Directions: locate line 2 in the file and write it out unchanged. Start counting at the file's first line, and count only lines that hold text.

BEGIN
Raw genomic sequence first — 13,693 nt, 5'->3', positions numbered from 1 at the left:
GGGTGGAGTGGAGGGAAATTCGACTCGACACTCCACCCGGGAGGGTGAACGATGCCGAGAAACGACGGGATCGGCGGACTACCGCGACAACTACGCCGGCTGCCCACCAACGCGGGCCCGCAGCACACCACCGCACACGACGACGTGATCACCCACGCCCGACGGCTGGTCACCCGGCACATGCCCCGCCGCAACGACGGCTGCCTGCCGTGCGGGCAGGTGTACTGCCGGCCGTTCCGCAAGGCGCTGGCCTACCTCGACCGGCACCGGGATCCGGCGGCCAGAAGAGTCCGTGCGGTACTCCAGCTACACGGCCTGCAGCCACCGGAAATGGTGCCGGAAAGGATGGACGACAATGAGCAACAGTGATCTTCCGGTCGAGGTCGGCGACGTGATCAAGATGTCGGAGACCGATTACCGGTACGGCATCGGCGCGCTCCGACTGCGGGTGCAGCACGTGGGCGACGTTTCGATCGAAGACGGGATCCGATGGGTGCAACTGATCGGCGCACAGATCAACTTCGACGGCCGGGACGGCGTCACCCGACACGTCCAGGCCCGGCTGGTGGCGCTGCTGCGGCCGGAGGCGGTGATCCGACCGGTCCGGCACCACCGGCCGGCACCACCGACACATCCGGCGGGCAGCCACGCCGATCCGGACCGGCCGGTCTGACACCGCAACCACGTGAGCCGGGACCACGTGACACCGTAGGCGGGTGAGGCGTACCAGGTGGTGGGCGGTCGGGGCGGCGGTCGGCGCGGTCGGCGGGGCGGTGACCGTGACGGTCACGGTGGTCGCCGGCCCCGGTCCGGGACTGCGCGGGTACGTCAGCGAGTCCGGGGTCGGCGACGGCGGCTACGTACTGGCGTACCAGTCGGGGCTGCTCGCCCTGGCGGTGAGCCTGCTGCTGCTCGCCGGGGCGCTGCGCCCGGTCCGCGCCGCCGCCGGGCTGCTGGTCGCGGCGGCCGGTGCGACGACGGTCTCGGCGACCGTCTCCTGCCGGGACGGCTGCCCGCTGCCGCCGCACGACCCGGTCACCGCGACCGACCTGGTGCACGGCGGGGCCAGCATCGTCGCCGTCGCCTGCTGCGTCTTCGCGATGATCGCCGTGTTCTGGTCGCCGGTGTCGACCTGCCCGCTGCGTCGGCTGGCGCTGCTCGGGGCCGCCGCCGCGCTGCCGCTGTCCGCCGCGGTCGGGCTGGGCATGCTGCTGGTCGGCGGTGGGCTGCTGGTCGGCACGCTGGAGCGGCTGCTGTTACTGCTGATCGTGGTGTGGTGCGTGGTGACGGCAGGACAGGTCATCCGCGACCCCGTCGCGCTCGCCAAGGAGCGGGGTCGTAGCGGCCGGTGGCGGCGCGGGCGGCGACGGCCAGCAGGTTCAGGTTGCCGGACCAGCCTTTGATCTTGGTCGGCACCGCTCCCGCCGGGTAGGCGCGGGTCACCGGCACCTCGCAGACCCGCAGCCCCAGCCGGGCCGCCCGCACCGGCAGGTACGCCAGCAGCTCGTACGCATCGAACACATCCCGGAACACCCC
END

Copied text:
GGGTGGAGTGGAGGGAAATTCGACTCGACACTCCACCCGGGAGGGTGAACGATGCCGAGAAACGACGGGATCGGCGGACTACCGCGACAACTACGCCGGCTGCCCACCAACGCGGGCCCGCAGCACACCACCGCACACGACGACGTGATCACCCACGCCCGACGGCTGGTCACCCGGCACATGCCCCGCCGCAACGACGGCTGCCTGCCGTGCGGGCAGGTGTACTGCCGGCCGTTCCGCAAGGCGCTGGCCTACCTCGACCGGCACCGGGATCCGGCGGCCAGAAGAGTCCGTGCGGTACTCCAGCTACACGGCCTGCAGCCACCGGAAATGGTGCCGGAAAGGATGGACGACAATGAGCAACAGTGATCTTCCGGTCGAGGTCGGCGACGTGATCAAGATGTCGGAGACCGATTACCGGTACGGCATCGGCGCGCTCCGACTGCGGGTGCAGCACGTGGGCGACGTTTCGATCGAAGACGGGATCCGATGGGTGCAACTGATCGGCGCACAGATCAACTTCGACGGCCGGGACGGCGTCACCCGACACGTCCAGGCCCGGCTGGTGGCGCTGCTGCGGCCGGAGGCGGTGATCCGACCGGTCCGGCACCACCGGCCGGCACCACCGACACATCCGGCGGGCAGCCACGCCGATCCGGACCGGCCGGTCTGACACCGCAACCACGTGAGCCGGGACCACGTGACACCGTAGGCGGGTGAGGCGTACCAGGTGGTGGGCGGTCGGGGCGGCGGTCGGCGCGGTCGGCGGGGCGGTGACCGTGACGGTCACGGTGGTCGCCGGCCCCGGTCCGGGACTGCGCGGGTACGTCAGCGAGTCCGGGGTCGGCGACGGCGGCTACGTACTGGCGTACCAGTCGGGGCTGCTCGCCCTGGCGGTGAGCCTGCTGCTGCTCGCCGGGGCGCTGCGCCCGGTCCGCGCCGCCGCCGGGCTGCTGGTCGCGGCGGCCGGTGCGACGACGGTCTCGGCGACCGTCTCCTGCCGGGACGGCTGCCCGCTGCCGCCGCACGACCCGGTCACCGCGACCGACCTGGTGCACGGCGGGGCCAGCATCGTCGCCGTCGCCTGCTGCGTCTTCGCGATGATCGCCGTGTTCTGGTCGCCGGTGTCGACCTGCCCGCTGCGTCGGCTGGCGCTGCTCGGGGCCGCCGCCGCGCTGCCGCTGTCCGCCGCGGTCGGGCTGGGCATGCTGCTGGTCGGCGGTGGGCTGCTGGTCGGCACGCTGGAGCGGCTGCTGTTACTGCTGATCGTGGTGTGGTGCGTGGTGACGGCAGGACAGGTCATCCGCGACCCCGTCGCGCTCGCCAAGGAGCGGGGTCGTAGCGGCCGGTGGCGGCGCGGGCGGCGACGGCCAGCAGGTTCAGGTTGCCGGACCAGCCTTTGATCTTGGTCGGCACCGCTCCCGCCGGGTAGGCGCGGGTCACCGGCACCTCGCAGACCCGCAGCCCCAGCCGGGCCGCCCGCACCGGCAGGTACGCCAGCAGCTCGTACGCATCGAACACATCCCGGAACACCCC